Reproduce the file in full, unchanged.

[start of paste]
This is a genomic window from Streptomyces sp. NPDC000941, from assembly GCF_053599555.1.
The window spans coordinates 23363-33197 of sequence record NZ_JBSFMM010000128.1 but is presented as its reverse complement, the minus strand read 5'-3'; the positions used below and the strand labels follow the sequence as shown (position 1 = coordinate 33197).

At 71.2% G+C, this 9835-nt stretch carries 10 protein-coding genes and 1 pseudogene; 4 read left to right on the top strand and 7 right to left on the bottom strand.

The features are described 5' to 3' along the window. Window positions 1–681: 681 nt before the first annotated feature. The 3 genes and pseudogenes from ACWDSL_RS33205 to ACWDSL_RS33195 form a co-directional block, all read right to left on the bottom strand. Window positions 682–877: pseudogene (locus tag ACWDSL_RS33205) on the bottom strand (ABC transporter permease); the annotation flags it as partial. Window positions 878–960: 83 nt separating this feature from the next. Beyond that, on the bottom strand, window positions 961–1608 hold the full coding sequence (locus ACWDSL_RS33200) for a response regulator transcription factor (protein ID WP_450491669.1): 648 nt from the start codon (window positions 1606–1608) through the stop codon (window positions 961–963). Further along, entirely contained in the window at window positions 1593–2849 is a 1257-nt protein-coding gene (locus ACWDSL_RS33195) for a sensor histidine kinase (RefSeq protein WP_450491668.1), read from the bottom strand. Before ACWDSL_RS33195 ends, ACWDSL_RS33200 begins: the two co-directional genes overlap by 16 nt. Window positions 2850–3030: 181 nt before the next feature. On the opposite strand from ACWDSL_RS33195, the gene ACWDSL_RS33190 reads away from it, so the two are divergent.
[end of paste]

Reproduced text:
This is a genomic window from Streptomyces sp. NPDC000941, from assembly GCF_053599555.1.
The window spans coordinates 23363-33197 of sequence record NZ_JBSFMM010000128.1 but is presented as its reverse complement, the minus strand read 5'-3'; the positions used below and the strand labels follow the sequence as shown (position 1 = coordinate 33197).

At 71.2% G+C, this 9835-nt stretch carries 10 protein-coding genes and 1 pseudogene; 4 read left to right on the top strand and 7 right to left on the bottom strand.

The features are described 5' to 3' along the window. Window positions 1–681: 681 nt before the first annotated feature. The 3 genes and pseudogenes from ACWDSL_RS33205 to ACWDSL_RS33195 form a co-directional block, all read right to left on the bottom strand. Window positions 682–877: pseudogene (locus tag ACWDSL_RS33205) on the bottom strand (ABC transporter permease); the annotation flags it as partial. Window positions 878–960: 83 nt separating this feature from the next. Beyond that, on the bottom strand, window positions 961–1608 hold the full coding sequence (locus ACWDSL_RS33200) for a response regulator transcription factor (protein ID WP_450491669.1): 648 nt from the start codon (window positions 1606–1608) through the stop codon (window positions 961–963). Further along, entirely contained in the window at window positions 1593–2849 is a 1257-nt protein-coding gene (locus ACWDSL_RS33195) for a sensor histidine kinase (RefSeq protein WP_450491668.1), read from the bottom strand. Before ACWDSL_RS33195 ends, ACWDSL_RS33200 begins: the two co-directional genes overlap by 16 nt. Window positions 2850–3030: 181 nt before the next feature. On the opposite strand from ACWDSL_RS33195, the gene ACWDSL_RS33190 reads away from it, so the two are divergent.